Thank you to U.S. Cellular for allowing me to be a member of their Blogger Brigade. All opinions are 100% my own. Take a look at this Parent-Child Agreement if you’re looking to set some ground rules for cellular use within your family.
I recently found out that April is Distracted Driving Awareness Month. I think it’s safe to say distracted driving has become a relevant issue over the last few years, deserving attention and education. One thing I’ve noticed is that despite what you may think, distracted drivers come in all ages. It’s not just the teens on the road that are guilty…that’s right Mom’s, Dad’s, Aunt’s Uncle’s and all you other adults, you’re guilty of it too! Something else I know, car accident’s do not discriminate…the only way you can be 100% that you will not be involved in one, is if you were to never drive or get into or anywhere near a motor vehicle. Not a likely scenario right?
With drivers both young and more experienced drivers on the streets, staying attentive on the road and surroundings is more important than ever and there are devices out there that can help with that. Smartphone devices and tablets, such as the Samsung Galaxy Tab S2 can be paired with wireless accessories to increase safety and maintain productivity on the road. Something else ot consider is that in some states (like Washington State where I’m from) it is actually illegal to use make or take a phone call, text, instant message, or surf the internet while driving without a handsfree device.
Distracted Driving Statistics
- Distracted driving is not limited to using a mobile device, but also includes eating, drinking, grooming and talking to passengers. In 2013, there were 3,154 deaths in relation to distracted driving.
- According to a U.S. Cellular survey, 43 percent of smartphone owners use their device while driving.
- However, the same survey revealed 34 percent of smartphone users get annoyed at others for using their smartphones while driving. (Hmm…sounds like the ole’ do as I say, not as I do scenario.)
- The good news, that makes these results a little less scary is that according to the same U.S. Cellular survey, 74 percent of those who use their phone while driving utilize a hands-free device such as a Bluetooth headset or in-car Bluetooth system.
Ways to Combat Distracted Driving
- Take away distractions. It is easy to be distracted by the phone buzzing in the console. So turn it off or put it in airplane mode. If you have a fancy new iPhone 6, you can switch to the Do Not Disturb during drive time. I promis, friends and family would rather see you get there in one piece and will understand the commitment to limit distractions.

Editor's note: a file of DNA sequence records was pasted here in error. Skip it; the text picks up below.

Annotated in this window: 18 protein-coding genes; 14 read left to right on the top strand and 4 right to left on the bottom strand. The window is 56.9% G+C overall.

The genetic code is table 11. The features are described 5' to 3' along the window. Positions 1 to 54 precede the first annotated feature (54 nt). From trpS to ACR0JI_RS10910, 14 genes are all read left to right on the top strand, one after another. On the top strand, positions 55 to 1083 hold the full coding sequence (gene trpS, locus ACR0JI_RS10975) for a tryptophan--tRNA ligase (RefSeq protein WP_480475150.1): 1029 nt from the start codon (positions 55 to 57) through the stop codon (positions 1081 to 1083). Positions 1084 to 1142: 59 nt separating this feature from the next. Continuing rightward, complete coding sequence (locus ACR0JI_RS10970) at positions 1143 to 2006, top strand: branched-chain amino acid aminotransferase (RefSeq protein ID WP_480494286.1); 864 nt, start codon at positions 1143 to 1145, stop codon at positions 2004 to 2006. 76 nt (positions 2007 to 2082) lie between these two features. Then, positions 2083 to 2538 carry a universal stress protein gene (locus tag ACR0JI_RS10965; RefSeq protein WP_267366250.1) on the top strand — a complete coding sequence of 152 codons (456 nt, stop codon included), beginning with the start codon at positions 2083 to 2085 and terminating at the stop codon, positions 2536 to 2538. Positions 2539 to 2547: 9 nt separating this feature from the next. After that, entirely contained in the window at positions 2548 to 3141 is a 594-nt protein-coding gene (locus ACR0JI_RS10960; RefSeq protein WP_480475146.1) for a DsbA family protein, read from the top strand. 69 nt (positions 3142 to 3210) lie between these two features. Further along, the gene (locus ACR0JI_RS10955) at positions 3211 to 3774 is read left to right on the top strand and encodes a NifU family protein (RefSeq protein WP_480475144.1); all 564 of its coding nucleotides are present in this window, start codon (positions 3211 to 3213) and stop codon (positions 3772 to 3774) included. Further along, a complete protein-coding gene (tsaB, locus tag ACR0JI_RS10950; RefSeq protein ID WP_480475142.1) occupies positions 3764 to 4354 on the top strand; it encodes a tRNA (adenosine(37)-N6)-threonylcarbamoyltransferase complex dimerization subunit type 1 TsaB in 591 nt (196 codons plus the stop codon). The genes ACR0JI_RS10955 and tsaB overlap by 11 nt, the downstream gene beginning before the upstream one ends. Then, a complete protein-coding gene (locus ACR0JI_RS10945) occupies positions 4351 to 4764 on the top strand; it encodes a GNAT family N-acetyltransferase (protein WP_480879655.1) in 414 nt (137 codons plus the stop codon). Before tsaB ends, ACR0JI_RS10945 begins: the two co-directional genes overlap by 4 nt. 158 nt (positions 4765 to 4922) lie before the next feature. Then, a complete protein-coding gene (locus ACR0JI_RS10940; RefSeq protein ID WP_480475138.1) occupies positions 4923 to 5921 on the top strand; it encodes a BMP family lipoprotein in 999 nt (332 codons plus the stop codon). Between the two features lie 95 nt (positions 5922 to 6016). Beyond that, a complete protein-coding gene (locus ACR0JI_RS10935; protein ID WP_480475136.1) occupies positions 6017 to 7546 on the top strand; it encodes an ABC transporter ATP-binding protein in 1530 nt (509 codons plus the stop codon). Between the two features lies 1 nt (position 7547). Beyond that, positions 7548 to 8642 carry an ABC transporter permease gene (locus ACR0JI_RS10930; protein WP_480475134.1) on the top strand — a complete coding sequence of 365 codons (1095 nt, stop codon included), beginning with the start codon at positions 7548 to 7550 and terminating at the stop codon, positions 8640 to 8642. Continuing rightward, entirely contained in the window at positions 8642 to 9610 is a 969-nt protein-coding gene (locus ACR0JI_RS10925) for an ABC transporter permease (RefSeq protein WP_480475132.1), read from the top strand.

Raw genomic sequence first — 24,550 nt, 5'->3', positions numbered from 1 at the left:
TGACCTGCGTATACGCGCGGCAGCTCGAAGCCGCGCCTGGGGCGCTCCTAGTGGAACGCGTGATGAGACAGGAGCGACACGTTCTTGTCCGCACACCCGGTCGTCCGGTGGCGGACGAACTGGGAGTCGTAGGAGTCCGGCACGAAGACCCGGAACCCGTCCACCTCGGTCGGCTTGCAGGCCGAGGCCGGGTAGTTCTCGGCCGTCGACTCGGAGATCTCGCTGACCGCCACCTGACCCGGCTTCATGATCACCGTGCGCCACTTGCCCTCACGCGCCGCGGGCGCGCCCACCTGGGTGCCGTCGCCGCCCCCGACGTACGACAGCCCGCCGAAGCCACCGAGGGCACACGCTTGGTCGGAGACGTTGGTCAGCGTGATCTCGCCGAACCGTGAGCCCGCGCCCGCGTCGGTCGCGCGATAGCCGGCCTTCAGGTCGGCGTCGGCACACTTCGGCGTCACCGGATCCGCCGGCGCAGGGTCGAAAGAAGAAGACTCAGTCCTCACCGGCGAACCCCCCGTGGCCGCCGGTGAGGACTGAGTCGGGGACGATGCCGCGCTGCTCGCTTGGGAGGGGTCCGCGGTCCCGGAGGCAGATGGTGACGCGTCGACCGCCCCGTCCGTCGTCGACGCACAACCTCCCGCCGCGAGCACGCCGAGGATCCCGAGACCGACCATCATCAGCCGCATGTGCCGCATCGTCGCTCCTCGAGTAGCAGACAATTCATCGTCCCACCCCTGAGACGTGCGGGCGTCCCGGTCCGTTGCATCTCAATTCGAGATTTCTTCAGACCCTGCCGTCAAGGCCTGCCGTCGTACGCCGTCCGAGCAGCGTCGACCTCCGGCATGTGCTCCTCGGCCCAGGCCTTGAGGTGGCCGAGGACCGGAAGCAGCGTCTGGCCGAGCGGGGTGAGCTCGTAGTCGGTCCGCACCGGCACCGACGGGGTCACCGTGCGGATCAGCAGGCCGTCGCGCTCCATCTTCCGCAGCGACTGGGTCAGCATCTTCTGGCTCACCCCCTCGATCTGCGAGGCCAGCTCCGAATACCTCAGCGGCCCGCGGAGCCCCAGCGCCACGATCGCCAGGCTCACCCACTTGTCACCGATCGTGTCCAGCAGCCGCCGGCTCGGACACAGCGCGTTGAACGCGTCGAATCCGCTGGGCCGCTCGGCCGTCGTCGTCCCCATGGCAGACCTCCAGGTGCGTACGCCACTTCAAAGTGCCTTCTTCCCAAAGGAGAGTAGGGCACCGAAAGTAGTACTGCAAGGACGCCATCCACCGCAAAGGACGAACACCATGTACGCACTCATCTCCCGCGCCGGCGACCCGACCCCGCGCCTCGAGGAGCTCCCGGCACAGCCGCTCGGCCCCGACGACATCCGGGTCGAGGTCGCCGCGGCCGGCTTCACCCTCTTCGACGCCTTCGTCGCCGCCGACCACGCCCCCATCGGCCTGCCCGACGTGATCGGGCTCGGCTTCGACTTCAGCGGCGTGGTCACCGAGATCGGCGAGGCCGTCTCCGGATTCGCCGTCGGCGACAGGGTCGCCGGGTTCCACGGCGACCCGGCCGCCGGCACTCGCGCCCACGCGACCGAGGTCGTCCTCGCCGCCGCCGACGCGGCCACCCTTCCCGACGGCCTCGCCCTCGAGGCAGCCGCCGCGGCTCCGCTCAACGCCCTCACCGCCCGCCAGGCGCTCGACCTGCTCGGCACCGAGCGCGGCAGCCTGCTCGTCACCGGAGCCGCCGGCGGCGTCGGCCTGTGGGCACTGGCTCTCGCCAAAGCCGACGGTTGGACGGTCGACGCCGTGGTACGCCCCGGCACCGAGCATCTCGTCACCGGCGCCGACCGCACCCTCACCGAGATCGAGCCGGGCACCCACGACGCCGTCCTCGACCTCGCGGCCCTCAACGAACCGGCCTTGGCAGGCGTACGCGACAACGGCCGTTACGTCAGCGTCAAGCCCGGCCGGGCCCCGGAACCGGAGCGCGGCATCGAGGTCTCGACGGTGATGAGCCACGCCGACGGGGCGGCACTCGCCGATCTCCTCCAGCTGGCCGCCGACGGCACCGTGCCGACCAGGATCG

- Prepare yourself beforehand – one thing that I’ve started doing and that really helps me stay focused when I’m going somewhere unfamiliar is to enter the address into the GPS on my phone or tablet before hitting the road and then I place my device in a spot where directional prompting can be heard to prevent missing a turn.
- Utilize accessories that are made specifically to help you use your device hands free. With accessories such as the Plantronics Voyager Legend Bluetooth Headset, carrying on a conversation during a commute is easy, convenient and safe.
- Enlist the help of passengers if it can’t wait. I alway take care of the navigation duties when hubby and I are both in the car (or he does if I’m behind the wheel. Remember, distracted driving not only affects you, but also impacts the safety of others. Passengers can also help you if a message or phone call absolutely can’t wait. If driving alone and you simply can’t wait a bit longer, the safest option is to pull off the road briefly to use a device.
Now that you’ve got something to think about, I challenge you to make a family commitment to not use your mobile devices when you drive . For help setting some ground rules, U.S. Cellular has a great (and free) Parent-Child agreement that allows families to create a customizable contract with family members to make the conversation easier and clearer. The agreement focuses on safety and etiquette, even when it comes to bringing smartphones into the car. Take a look and let me know what you think!